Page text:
Over the weekend, Google issued numerous warnings to Chrome users, telling them to update their browser version immediately to protect against CVE-2022-1096, a severe vulnerability with active exploits already in the wild.
In response, Kolide has developed and deployed a new comprehensive device Check that customers can enable to prompt users to update Google Chrome when a new version is available. This Check works across Linux, Mac, and Windows platforms.
It’s important to note that this Check doesn’t just look for this specific vulnerability. It is a full-service Check built to ensure end-users keep their Chrome browser up-to-date within three days of a recent update. Let’s take a look at how the Check works under the hood.
Kolide’s Google Chrome Check starts by regularly pulling in the advertised latest versions of the Chrome browser into a series of facts we store in our cloud and then ship to devices for on-device comparisons. This allows us to build Checks based on dynamic data (in this case, the latest stable, beta, and canary versions of Chrome).
Like most web browsers and other evergreen apps, Google Chrome takes charge of its update process. A typical update cycle looks like this:
A user opens Chrome which regularly checks for new updates to install.
Google’s update server advertises an update, and Chrome downloads it.
The update is verified and installed, which replaces all of the files on disk.
The version of Chrome running in memory is still the old version, so Google badges the UI prompting the user to restart the browser to complete the update.
If the user never restarts Chrome, the badging will become more and more prominent (turning from green to amber to crimson red).
This process generally works very well but presents real challenges when enumerating the risks associated with a high-profile vulnerability. These create opportunities for both false positives and false negatives when detecting out-of-date versions of Chrome.
Simply checking the version of Chrome on disk is not enough. With the increased reliability of modern devices and operating systems, it’s not uncommon for people to leave Google Chrome for weeks or even longer. This is a real problem because security and IT practitioners may have the false impression a risk has been mitigated when the app is still vulnerable.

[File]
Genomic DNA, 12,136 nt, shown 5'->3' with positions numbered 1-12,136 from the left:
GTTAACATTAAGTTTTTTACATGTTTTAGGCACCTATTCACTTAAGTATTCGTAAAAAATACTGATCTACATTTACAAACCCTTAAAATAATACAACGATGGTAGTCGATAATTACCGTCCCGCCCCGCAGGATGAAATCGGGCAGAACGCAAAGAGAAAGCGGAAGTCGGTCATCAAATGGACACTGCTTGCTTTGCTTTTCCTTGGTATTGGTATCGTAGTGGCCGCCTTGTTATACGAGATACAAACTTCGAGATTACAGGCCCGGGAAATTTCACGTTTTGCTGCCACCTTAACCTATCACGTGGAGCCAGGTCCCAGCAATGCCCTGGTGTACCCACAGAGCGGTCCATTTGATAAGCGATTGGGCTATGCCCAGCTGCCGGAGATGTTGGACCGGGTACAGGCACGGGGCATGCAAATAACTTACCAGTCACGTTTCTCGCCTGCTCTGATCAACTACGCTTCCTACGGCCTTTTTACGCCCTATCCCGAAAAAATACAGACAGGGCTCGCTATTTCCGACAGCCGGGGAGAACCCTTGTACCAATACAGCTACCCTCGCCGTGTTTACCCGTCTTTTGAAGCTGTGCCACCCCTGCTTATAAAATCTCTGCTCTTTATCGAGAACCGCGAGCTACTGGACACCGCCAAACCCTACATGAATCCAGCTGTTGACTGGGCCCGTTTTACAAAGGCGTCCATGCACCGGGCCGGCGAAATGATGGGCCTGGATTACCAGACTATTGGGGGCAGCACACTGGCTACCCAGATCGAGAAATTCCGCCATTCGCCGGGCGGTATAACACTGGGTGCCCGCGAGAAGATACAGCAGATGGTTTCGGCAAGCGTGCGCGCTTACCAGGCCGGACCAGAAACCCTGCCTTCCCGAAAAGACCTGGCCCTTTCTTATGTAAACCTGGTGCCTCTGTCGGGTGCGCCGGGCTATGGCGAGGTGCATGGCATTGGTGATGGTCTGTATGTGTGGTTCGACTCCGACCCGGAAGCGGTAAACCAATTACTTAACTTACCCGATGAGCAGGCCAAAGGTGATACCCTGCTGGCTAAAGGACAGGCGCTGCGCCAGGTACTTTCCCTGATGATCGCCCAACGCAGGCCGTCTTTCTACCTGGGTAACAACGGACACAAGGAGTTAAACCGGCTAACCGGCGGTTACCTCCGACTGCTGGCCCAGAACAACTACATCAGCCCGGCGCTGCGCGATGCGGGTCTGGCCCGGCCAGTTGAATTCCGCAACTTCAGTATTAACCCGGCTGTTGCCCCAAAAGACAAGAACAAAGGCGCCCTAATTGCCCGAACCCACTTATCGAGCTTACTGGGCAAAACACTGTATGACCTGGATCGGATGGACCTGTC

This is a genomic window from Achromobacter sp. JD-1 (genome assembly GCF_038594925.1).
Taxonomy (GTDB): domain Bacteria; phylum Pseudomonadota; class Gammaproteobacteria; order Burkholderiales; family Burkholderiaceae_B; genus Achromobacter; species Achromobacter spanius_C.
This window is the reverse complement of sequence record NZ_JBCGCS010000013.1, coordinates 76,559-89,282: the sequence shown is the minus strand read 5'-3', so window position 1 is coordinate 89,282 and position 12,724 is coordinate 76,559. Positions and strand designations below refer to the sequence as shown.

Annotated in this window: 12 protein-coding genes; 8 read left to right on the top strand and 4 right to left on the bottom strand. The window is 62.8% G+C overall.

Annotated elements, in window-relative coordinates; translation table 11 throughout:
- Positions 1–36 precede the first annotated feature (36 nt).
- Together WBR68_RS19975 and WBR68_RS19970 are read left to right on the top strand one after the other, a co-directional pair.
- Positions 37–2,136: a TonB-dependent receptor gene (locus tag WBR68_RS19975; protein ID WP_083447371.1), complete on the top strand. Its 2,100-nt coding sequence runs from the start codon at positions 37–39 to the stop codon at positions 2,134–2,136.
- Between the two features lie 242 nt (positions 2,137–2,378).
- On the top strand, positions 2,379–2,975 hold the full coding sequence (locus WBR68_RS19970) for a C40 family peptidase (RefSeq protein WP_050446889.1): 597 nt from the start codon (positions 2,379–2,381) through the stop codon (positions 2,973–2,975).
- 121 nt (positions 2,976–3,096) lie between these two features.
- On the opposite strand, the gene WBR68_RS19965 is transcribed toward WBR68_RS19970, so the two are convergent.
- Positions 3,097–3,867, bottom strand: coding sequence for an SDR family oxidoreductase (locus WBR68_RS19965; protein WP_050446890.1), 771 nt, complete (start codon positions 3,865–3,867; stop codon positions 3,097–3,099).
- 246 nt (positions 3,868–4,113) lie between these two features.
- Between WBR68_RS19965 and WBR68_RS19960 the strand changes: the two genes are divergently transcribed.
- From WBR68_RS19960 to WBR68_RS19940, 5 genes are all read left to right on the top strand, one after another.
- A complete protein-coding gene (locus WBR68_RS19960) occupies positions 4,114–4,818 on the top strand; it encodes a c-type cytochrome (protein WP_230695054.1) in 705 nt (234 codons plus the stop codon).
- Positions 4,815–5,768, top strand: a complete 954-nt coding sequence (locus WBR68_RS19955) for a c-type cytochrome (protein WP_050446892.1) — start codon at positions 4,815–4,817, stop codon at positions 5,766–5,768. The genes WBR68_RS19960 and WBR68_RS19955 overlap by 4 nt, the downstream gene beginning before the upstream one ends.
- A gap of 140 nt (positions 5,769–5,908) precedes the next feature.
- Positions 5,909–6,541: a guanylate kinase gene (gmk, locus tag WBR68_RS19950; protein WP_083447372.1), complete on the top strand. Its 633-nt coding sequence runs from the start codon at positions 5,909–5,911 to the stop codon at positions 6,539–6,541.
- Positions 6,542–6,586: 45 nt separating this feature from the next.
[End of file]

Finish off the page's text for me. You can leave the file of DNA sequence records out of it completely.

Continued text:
To solve this problem, our Check can differentiate between a version of Chrome updated on disk and a vulnerable version that may still be running in memory.
On the other side of the coin, making a big fuss about an old version of Chrome that is never used in practice is a waste of resources. There are three common scenarios we see that, if not thought through, can produce false positives:
A user installed Chrome and doesn’t use it, yet it remains installed and out of date.
A technical/creative employee has Chrome to test their work for compatibility, but it’s not their primary browser and is not launched regularly.
A user uses Chrome, but they have some abandoned copy in their
~/Downloadsfolder or their
~/Desktopthat isn’t ever launched.
Creating a check that produces issues for these cases muddies the waters and creates a false impression of risk where the actual risk is essentially nil.
Our check avoids these cases by only generating an issue if we see an out-of-date Chrome running on the device.
Our goal at Kolide is to encourage our customers to ask end-users to help solve meaningful security problems on their devices. We need to be sure the data we bring them is accurate and represents an actual risk. Getting an urgent message from Kolide about an inert version of Google Chrome, or the same instant the update is available, doesn’t help anyone. Or worse still, us withholding a message because we think just checking the app on disk is “good enough.”
We hope you find this Check helpful, and we look forward to your feedback as you use it throughout your organization.